An Interview with ISC’09 Keynote Speaker Andy von Bechtolsheim
When 1,500 leading members of the world’s high performance computing community convene June 23-26 at the 2009 International Supercomputing Conference, The opening keynote address will be presented by Andreas “Andy” von Bechtolsheim, the legendary co-founder of Sun Microsystems and founder and Chief Development Officer of Arista Networks. Von Bechtolsheim will discuss “The Evolution of Interconnects for High Performance Computing.”
ISC, which will be held in Hamburg for the first time in the 24-year history of the conference, has a well-established reputation for presenting well-founded, precise and up-to-date information in an environment that encourages informal conversations and sharing of ideas. And of all the thought-provoking sessions scheduled for ISC’09, none are likely to spark more discussion than the keynote addresses.
In his presentation, von Bechtolsheim will discuss trends in the high performance computation market, including the challenge of building large fabrics and the role of InfiniBand and 10 Gigabit Ethernet. He will also look at how to address the challenges of building, integrating, and using petascale systems including system power and cooling, system stability, and scalablity. Finally, he will look at the impact of solid state memory for HPC deployments and how it can address data bandwidth within the system to deliver improved overall performance through a more balanced system architecture.
Von Bechtolsheim was a co-founder and Chief System Architect at Sun Microsystems, responsible for next generation server, storage, and network architectures. From 1995-96, he was CEO and President of Granite Systems, a Gigabit Ethernet Switching startup company he founded that Cisco acquired in September 1996. From 1996 to 2003, he was VP Engineering and later General Manager for the Gigabit Systems Business Unit at Cisco System that developed the Catalyst 4000/4500 Gigabit Switch family, the highest volume modular switching platform in the industry.
Von Bechtolsheim earned a M.S. in Computer Engineering from Carnegie Mellon University in 1976. He was a doctoral student in Computer Science and Electrical Engineering at Stanford University from 1977-82. He has been honored with a Fulbright scholarship, a German National Merit Foundation scholarship, the Stanford Entrepreneur Company of the year award, the Smithsonian Leadership Award for Innovation, and is a member of the National Academy of Engineering.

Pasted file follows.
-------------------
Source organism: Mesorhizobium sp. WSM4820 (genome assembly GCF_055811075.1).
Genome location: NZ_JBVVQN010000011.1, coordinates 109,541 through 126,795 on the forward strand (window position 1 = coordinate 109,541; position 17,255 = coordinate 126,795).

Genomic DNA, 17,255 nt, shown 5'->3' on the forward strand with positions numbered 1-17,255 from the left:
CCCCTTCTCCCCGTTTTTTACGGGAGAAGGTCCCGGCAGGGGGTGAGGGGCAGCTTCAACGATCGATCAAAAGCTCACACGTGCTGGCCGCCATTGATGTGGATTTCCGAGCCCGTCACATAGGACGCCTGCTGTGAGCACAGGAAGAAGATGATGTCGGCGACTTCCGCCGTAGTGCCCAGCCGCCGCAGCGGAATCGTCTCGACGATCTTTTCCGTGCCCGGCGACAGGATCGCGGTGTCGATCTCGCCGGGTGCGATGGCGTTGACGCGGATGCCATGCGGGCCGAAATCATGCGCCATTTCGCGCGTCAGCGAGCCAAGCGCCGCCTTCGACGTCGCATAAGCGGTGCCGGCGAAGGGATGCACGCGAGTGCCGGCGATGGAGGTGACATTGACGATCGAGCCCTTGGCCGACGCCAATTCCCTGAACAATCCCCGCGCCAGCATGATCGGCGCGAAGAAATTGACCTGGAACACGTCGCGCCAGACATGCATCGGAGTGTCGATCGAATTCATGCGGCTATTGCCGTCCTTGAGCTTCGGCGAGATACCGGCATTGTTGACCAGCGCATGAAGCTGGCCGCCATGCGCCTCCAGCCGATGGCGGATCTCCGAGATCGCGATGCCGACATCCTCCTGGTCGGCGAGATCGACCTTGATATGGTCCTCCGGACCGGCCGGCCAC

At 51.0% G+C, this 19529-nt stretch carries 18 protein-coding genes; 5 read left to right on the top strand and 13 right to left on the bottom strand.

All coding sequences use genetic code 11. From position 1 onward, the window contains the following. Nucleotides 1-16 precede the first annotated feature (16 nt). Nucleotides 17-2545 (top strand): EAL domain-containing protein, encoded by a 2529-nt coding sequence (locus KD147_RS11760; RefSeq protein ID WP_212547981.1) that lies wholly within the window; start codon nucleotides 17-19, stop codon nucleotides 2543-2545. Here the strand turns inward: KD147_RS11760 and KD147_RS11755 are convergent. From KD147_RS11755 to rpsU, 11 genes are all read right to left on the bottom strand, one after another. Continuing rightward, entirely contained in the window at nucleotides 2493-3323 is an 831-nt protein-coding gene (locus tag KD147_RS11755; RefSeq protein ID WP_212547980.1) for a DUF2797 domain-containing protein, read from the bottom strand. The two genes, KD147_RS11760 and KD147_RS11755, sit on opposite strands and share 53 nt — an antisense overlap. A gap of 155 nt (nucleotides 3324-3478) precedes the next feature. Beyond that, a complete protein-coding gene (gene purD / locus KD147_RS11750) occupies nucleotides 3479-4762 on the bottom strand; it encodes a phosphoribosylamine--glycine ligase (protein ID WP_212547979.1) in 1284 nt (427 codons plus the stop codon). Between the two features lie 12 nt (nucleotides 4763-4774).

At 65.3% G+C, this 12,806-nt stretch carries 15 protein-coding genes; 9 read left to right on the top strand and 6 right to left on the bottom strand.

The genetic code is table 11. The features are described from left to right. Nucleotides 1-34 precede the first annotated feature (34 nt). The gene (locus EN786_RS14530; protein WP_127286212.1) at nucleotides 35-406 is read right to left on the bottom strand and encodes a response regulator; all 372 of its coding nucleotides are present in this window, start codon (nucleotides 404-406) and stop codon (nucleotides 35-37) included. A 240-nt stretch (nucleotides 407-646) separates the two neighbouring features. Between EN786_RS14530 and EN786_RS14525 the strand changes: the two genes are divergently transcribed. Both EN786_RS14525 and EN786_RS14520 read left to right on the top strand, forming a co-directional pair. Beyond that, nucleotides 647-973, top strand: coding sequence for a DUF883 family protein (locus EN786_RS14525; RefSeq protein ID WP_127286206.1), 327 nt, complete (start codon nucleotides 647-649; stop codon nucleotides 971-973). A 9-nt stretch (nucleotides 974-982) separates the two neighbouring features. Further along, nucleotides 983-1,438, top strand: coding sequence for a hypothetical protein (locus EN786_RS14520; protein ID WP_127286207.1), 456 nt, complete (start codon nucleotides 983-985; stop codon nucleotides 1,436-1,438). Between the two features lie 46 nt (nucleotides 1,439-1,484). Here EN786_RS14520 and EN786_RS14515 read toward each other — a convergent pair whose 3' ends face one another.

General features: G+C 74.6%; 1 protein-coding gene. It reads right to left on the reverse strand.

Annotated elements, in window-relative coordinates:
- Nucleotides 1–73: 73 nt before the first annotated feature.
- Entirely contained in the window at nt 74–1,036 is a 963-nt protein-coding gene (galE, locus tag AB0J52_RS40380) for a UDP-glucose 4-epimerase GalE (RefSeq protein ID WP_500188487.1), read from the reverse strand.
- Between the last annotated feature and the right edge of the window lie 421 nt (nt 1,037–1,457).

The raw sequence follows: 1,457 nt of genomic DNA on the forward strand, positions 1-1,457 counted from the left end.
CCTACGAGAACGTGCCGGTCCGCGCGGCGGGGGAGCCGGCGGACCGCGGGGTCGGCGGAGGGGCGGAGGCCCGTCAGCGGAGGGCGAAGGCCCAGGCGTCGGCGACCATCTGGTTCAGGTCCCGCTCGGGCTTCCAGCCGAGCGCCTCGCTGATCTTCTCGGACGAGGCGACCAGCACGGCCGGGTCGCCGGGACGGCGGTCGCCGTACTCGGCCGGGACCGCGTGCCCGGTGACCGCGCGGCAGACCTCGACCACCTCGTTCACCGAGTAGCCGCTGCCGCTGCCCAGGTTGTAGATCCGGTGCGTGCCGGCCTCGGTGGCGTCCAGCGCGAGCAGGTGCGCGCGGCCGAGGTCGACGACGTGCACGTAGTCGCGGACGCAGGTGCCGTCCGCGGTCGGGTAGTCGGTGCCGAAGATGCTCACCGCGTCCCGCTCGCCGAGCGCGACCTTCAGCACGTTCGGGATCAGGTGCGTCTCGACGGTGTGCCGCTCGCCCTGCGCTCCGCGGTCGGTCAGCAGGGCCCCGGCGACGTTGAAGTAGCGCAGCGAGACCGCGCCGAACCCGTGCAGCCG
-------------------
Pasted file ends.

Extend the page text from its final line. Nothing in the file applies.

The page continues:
The following interview with von Bechtolsheim by Christoph Poeppe from “Spektrum der Wissenschaft” (the German sister publication of Scientific American) was translated by Jon Bashor and Heike Walther.
Spektrum der Wissenschaft: What drives a person, who was apparently meant to pursue a scientific career, to take a path that leads him to such exceptional commercial success? What went wrong?
Bechtolsheim: I don’t see any fundamental conflict between science and commercial success, at least not where I work — in Silicon Valley. All in all, though, I have always been much less interested in academic research and much more interested in how to build better products that drive a commercial success.
Spektrum der Wissenschaft: But didn’t you start out as a physicist?
Bechtolsheim: Not really. In 1974, I did win the German Science Fair in Physics building a device that could precisely measure flows using ultrasound, and in high school I took advanced classes in physics and bio- chemistry, because these were the most interesting classes that were offered. But I was always much more interested in computers and computer science, which is really an engineering discipline. There have been very few major breakthroughs in mathematics and theory in the last twenty-five years that affected the field of computer science. All the new advances that we have seen were really based on better engineering.
Innovation in the computer field is very different than innovating in a traditional industry such as chemistry. At the moment, “Green Energy” is a big focus for venture capitalists. But to make ethanol at a lower cost, you need an unbelievably large amount of investment capital to build new facility, and this is difficult to come by these days.
In information technology, many of the most successful new companies were started with very modest capital. For example Google, which has become the most successful search company, was financed with just 30 million dollars of venture capital.